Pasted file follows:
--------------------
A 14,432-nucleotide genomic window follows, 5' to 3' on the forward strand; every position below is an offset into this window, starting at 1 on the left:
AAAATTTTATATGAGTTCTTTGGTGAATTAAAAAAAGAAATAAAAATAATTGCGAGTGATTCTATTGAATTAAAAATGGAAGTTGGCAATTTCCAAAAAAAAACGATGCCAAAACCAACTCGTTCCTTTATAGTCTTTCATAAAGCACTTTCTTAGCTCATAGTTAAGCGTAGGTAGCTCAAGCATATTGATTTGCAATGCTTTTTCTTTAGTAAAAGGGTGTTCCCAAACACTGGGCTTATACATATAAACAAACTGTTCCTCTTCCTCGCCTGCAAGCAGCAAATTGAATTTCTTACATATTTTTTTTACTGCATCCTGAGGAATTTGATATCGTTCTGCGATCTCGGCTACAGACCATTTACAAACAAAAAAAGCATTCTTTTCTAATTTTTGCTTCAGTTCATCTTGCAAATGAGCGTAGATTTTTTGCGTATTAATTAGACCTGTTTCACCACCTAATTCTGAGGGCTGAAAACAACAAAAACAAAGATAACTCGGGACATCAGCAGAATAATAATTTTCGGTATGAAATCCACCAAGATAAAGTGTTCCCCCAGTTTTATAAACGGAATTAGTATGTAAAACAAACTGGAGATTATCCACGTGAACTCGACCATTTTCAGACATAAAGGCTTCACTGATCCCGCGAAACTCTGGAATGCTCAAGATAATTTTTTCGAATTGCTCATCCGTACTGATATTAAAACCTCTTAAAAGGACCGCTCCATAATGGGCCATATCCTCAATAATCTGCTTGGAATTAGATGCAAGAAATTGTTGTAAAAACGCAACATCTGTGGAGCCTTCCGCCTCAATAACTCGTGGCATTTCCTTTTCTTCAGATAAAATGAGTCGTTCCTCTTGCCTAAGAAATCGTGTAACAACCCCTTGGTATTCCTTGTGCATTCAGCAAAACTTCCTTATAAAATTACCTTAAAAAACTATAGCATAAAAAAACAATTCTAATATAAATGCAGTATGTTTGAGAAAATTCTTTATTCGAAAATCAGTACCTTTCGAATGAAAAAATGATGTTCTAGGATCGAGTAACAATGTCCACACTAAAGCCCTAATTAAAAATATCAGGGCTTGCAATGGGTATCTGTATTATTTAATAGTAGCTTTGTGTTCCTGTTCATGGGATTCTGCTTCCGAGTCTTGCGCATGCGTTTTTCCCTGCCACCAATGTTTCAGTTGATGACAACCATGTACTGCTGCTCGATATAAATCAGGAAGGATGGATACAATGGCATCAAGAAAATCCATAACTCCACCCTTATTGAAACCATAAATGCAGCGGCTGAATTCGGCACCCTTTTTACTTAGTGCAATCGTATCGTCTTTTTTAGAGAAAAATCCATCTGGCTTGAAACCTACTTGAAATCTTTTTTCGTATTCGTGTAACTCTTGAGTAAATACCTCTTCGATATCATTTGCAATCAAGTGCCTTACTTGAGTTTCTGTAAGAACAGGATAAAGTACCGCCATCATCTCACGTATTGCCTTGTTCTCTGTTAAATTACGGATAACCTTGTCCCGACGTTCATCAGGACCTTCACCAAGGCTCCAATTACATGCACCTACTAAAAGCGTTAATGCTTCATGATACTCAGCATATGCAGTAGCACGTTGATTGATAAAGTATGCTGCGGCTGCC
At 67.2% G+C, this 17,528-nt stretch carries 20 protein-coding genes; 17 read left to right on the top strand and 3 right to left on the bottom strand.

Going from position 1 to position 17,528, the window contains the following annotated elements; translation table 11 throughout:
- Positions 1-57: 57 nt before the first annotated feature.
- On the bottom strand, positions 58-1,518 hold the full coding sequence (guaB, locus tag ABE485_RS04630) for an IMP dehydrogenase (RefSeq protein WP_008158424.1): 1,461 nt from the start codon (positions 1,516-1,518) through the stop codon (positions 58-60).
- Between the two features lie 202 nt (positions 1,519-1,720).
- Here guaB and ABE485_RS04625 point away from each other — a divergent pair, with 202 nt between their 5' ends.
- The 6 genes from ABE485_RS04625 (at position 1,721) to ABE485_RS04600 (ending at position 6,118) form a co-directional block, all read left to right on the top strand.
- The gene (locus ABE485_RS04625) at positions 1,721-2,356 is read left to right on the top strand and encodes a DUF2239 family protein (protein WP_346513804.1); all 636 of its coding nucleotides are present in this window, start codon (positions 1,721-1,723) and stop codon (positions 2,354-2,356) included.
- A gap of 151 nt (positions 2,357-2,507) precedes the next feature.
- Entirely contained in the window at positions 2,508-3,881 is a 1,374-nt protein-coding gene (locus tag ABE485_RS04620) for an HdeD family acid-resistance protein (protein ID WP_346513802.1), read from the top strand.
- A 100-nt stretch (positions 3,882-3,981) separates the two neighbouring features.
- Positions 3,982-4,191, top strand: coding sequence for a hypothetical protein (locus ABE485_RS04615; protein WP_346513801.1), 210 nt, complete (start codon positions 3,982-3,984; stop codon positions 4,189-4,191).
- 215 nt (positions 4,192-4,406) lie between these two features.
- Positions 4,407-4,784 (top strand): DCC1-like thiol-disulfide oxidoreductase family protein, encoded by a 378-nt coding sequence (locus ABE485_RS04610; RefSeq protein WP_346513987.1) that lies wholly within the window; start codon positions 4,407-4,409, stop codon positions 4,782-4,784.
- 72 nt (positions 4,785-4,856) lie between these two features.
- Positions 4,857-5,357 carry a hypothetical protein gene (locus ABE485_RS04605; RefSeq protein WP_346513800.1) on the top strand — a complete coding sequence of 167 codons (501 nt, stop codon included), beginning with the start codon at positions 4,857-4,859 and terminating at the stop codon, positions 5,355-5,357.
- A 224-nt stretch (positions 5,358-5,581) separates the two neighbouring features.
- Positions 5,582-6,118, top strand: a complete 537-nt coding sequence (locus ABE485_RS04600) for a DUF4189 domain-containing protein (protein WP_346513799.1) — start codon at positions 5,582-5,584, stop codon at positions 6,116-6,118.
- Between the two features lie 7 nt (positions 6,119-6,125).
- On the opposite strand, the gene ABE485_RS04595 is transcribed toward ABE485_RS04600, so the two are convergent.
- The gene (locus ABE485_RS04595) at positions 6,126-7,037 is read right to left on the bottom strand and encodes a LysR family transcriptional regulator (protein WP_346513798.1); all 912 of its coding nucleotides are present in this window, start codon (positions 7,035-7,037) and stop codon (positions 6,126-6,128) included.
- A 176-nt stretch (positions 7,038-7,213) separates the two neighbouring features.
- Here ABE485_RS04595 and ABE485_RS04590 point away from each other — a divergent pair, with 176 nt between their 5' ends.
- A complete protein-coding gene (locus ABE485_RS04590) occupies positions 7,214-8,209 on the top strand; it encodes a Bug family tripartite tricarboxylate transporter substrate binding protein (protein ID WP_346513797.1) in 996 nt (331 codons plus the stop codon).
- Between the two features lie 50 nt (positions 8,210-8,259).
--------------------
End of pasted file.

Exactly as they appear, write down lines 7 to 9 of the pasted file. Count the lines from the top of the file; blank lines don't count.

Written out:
- Between the two features lie 202 nt (positions 1,519-1,720).
- Here guaB and ABE485_RS04625 point away from each other — a divergent pair, with 202 nt between their 5' ends.
- The 6 genes from ABE485_RS04625 (at position 1,721) to ABE485_RS04600 (ending at position 6,118) form a co-directional block, all read left to right on the top strand.